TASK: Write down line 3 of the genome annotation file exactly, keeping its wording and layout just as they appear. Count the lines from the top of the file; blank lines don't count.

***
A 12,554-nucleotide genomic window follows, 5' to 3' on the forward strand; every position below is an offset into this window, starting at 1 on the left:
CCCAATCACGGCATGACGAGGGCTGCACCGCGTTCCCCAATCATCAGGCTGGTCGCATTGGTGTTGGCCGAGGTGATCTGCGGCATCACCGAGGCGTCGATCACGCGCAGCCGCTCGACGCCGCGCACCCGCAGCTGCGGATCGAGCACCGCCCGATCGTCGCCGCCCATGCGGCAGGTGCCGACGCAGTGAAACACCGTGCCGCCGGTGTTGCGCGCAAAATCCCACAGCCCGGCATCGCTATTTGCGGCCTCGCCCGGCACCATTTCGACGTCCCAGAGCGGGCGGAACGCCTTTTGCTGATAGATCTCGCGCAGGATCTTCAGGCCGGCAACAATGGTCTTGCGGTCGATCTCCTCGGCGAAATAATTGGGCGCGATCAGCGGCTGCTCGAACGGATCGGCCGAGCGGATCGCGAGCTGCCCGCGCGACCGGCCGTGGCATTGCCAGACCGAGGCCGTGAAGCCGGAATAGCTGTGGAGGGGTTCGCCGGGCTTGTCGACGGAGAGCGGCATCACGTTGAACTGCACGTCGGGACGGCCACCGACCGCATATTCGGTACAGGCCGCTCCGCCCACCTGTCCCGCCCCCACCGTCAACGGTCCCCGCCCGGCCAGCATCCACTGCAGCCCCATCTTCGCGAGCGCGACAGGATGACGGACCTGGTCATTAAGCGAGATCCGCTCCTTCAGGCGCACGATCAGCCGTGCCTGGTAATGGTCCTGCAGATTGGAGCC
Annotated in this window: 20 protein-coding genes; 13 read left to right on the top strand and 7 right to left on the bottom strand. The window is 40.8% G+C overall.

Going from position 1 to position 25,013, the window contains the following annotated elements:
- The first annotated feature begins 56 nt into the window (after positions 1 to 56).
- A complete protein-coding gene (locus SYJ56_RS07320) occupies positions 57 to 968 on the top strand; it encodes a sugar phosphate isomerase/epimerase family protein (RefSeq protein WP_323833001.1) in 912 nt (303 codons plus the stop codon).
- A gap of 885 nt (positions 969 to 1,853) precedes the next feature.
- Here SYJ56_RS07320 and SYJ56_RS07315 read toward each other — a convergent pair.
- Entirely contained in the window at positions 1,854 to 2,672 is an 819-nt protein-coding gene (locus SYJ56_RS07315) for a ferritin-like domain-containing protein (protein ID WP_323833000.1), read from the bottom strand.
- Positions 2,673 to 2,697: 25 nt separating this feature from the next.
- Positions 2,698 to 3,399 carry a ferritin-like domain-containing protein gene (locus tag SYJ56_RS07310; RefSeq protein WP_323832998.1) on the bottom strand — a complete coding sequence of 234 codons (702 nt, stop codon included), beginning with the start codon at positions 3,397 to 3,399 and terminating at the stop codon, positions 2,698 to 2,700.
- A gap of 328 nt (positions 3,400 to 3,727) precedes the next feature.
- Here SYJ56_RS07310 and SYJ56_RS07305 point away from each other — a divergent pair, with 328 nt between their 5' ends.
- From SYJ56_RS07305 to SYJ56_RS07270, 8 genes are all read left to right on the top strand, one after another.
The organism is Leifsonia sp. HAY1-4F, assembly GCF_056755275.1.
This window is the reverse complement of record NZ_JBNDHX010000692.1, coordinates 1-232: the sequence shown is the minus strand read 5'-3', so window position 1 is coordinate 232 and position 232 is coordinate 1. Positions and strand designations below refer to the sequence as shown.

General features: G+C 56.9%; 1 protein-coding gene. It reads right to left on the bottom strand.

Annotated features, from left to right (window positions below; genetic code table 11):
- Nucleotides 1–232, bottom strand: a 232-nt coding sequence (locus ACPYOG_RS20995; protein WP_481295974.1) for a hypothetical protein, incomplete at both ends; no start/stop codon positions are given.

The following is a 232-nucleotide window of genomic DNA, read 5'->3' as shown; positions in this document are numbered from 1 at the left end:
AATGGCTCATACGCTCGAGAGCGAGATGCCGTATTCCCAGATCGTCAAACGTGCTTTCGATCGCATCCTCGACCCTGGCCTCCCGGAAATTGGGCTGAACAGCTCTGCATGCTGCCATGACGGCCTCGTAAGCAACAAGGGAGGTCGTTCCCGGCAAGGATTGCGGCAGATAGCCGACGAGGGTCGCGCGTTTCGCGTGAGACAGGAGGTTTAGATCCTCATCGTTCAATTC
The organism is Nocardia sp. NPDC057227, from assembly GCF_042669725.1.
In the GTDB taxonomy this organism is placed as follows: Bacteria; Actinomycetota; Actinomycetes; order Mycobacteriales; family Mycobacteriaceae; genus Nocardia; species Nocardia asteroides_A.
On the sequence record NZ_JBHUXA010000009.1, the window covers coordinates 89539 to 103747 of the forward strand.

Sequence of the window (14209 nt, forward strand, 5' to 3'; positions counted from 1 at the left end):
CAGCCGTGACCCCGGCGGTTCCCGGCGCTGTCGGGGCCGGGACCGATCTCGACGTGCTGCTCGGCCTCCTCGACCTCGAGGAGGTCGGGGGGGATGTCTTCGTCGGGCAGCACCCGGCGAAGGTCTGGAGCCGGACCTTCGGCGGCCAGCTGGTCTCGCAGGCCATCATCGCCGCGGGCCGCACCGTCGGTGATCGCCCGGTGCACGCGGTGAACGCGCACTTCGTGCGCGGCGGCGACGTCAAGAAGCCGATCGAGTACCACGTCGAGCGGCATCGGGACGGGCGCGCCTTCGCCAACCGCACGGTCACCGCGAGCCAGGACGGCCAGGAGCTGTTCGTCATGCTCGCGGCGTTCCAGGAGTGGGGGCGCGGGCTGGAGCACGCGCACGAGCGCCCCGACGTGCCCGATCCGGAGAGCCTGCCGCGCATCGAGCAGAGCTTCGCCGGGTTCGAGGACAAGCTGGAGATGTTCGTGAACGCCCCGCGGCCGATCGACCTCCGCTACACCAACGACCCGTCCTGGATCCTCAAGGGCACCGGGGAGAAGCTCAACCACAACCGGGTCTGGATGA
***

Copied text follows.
Annotated in this window: 20 protein-coding genes; 13 read left to right on the top strand and 7 right to left on the bottom strand. The window is 40.8% G+C overall.